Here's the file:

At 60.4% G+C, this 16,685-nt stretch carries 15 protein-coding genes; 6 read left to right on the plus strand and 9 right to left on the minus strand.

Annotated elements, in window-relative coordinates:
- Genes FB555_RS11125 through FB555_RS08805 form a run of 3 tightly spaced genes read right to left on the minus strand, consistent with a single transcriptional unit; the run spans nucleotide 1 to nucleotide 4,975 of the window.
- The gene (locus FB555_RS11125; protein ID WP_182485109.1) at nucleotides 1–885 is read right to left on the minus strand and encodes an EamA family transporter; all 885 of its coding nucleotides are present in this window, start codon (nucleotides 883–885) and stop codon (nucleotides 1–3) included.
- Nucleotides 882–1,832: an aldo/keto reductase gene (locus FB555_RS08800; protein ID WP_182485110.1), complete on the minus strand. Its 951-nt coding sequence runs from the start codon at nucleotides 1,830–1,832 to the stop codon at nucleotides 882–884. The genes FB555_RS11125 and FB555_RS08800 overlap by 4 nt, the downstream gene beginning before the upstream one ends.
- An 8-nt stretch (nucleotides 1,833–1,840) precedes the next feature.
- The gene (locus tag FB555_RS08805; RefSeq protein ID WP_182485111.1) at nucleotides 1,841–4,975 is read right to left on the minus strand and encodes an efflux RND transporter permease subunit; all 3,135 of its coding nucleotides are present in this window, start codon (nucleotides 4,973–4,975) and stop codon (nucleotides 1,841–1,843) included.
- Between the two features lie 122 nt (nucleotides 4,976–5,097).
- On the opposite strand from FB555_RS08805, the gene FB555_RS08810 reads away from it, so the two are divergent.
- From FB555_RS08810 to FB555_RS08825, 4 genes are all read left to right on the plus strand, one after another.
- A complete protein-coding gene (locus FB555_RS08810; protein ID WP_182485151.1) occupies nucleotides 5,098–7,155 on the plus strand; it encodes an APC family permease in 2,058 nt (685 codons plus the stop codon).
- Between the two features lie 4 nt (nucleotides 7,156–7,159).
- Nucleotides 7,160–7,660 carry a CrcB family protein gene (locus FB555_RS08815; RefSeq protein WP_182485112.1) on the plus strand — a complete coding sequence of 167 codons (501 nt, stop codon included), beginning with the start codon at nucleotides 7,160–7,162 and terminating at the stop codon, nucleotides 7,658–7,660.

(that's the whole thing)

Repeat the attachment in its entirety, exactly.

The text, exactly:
At 60.4% G+C, this 16,685-nt stretch carries 15 protein-coding genes; 6 read left to right on the plus strand and 9 right to left on the minus strand.

Annotated elements, in window-relative coordinates:
- Genes FB555_RS11125 through FB555_RS08805 form a run of 3 tightly spaced genes read right to left on the minus strand, consistent with a single transcriptional unit; the run spans nucleotide 1 to nucleotide 4,975 of the window.
- The gene (locus FB555_RS11125; protein ID WP_182485109.1) at nucleotides 1–885 is read right to left on the minus strand and encodes an EamA family transporter; all 885 of its coding nucleotides are present in this window, start codon (nucleotides 883–885) and stop codon (nucleotides 1–3) included.
- Nucleotides 882–1,832: an aldo/keto reductase gene (locus FB555_RS08800; protein ID WP_182485110.1), complete on the minus strand. Its 951-nt coding sequence runs from the start codon at nucleotides 1,830–1,832 to the stop codon at nucleotides 882–884. The genes FB555_RS11125 and FB555_RS08800 overlap by 4 nt, the downstream gene beginning before the upstream one ends.
- An 8-nt stretch (nucleotides 1,833–1,840) precedes the next feature.
- The gene (locus tag FB555_RS08805; RefSeq protein ID WP_182485111.1) at nucleotides 1,841–4,975 is read right to left on the minus strand and encodes an efflux RND transporter permease subunit; all 3,135 of its coding nucleotides are present in this window, start codon (nucleotides 4,973–4,975) and stop codon (nucleotides 1,841–1,843) included.
- Between the two features lie 122 nt (nucleotides 4,976–5,097).
- On the opposite strand from FB555_RS08805, the gene FB555_RS08810 reads away from it, so the two are divergent.
- From FB555_RS08810 to FB555_RS08825, 4 genes are all read left to right on the plus strand, one after another.
- A complete protein-coding gene (locus FB555_RS08810; protein ID WP_182485151.1) occupies nucleotides 5,098–7,155 on the plus strand; it encodes an APC family permease in 2,058 nt (685 codons plus the stop codon).
- Between the two features lie 4 nt (nucleotides 7,156–7,159).
- Nucleotides 7,160–7,660 carry a CrcB family protein gene (locus FB555_RS08815; RefSeq protein WP_182485112.1) on the plus strand — a complete coding sequence of 167 codons (501 nt, stop codon included), beginning with the start codon at nucleotides 7,160–7,162 and terminating at the stop codon, nucleotides 7,658–7,660.